The topic of “young people cutting off relatives” continues to spark heated discussions.
An increasing number of young people are choosing not to visit their relatives, and conversations with relatives have become a popular topic for online venting, leading to the creation of numerous humorous short videos about “re-educating relatives.” According to Hu Xiaowu, for those who work in big cities, returning to their hometown can create a sense of discomfort, as if “home has become a foreign place.”
Hu Xiaowu, an associate professor at the School of Sociology of Nanjing University and the executive dean of the Institute of Urban Science, has long been concerned about urban youth issues. He defines “cutting off relatives” as a phenomenon in which individuals are lazy, indifferent, and disdainful of interacting and engaging with relatives within the second generation. In simple terms, it means that they rarely visit their relatives, rather than formally severing family ties.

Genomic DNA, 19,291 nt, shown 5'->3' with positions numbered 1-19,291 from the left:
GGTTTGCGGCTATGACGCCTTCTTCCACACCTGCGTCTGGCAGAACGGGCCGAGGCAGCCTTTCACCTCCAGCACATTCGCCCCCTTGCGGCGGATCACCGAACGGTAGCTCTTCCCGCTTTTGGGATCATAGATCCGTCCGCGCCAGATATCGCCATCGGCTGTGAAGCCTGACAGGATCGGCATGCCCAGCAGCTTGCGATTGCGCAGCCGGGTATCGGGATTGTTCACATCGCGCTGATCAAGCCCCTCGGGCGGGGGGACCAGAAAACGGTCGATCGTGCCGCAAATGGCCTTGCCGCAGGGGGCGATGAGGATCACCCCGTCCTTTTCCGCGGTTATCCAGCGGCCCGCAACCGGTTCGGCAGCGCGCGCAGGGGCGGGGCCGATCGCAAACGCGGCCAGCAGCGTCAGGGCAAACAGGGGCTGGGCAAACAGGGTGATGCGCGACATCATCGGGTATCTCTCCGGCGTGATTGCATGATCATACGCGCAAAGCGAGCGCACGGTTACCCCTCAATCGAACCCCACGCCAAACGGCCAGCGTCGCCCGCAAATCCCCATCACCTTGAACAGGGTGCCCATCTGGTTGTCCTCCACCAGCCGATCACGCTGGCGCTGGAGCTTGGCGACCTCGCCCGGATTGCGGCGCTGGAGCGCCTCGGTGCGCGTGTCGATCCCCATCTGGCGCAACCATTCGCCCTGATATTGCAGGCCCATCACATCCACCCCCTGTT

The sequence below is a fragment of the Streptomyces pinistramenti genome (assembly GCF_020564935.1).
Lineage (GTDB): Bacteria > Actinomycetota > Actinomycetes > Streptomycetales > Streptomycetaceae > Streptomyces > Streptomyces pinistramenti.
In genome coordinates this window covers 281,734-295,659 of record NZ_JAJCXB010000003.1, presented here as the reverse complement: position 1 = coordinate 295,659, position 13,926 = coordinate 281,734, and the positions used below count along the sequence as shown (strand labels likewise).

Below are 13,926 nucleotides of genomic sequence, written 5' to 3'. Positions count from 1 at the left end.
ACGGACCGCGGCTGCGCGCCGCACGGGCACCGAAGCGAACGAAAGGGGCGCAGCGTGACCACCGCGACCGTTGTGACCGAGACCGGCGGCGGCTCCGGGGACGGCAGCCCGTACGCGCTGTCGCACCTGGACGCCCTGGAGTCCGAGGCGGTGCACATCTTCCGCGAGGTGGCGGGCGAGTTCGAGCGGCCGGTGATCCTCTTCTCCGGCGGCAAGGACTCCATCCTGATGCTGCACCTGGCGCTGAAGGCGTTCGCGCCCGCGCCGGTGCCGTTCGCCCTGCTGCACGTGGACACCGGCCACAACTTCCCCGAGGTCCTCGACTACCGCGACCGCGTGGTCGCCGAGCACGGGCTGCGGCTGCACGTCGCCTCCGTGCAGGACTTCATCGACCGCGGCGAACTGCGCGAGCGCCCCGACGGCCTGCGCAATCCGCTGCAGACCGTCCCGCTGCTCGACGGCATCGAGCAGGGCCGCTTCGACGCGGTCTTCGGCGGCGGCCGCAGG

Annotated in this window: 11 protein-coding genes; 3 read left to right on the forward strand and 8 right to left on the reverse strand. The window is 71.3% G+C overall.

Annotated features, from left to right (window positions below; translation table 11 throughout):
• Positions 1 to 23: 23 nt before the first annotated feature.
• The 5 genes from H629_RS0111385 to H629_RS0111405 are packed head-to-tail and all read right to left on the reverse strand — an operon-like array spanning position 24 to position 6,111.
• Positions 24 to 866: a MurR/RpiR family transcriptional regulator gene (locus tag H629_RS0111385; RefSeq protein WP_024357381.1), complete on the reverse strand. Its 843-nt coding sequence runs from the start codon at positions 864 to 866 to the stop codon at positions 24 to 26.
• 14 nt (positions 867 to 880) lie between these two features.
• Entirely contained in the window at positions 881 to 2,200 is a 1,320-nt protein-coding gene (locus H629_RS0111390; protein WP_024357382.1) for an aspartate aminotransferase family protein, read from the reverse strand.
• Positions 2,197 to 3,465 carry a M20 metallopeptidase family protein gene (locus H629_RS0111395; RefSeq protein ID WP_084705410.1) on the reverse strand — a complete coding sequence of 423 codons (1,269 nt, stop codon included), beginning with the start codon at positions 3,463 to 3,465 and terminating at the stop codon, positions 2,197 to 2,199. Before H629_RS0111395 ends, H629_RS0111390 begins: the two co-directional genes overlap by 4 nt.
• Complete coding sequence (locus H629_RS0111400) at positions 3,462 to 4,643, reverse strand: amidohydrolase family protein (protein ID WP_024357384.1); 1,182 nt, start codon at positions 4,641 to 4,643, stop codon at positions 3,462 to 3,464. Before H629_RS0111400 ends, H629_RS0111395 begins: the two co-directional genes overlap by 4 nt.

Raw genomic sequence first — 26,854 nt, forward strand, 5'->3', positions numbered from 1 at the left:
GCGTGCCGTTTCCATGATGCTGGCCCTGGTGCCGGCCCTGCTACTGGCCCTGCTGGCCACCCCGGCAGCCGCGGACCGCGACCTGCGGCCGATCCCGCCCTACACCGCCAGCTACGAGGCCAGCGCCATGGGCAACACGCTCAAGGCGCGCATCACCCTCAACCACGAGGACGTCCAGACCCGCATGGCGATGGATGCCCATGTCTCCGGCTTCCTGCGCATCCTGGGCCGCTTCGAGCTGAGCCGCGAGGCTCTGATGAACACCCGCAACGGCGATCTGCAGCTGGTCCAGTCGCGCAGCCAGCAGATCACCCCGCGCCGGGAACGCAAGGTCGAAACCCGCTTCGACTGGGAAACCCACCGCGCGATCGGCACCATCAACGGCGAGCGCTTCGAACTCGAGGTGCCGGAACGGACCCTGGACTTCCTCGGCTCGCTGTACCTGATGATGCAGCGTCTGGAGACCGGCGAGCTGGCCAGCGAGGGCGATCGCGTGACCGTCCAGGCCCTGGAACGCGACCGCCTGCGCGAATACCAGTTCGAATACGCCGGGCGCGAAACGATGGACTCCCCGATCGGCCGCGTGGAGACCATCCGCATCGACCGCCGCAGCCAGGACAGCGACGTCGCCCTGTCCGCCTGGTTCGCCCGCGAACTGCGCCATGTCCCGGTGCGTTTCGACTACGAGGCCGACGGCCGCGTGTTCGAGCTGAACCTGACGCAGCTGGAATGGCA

At the end of 2022, Hu Xiaowu published a research paper titled “Youth Cutting off Relatives: How Does It Happen and Where Do We Go from Here?” Through his research, he found that the younger the age group, the less contact they have with their relatives, especially among the “post-90s” and “post-2000s” generations. Cutting off relatives has become a social norm. Furthermore, with the development of the internet and urbanization, this trend continues to strengthen.
The social changes brought about by urbanization, as well as the economic, spatial, and lifestyle transformations facilitated by the internet, have led young people to engage in behaviors different from their parents, such as cutting off relatives. “It is the result of social changes in China, and I do not view it as a social problem. It is an objective outcome,” says Hu Xiaowu.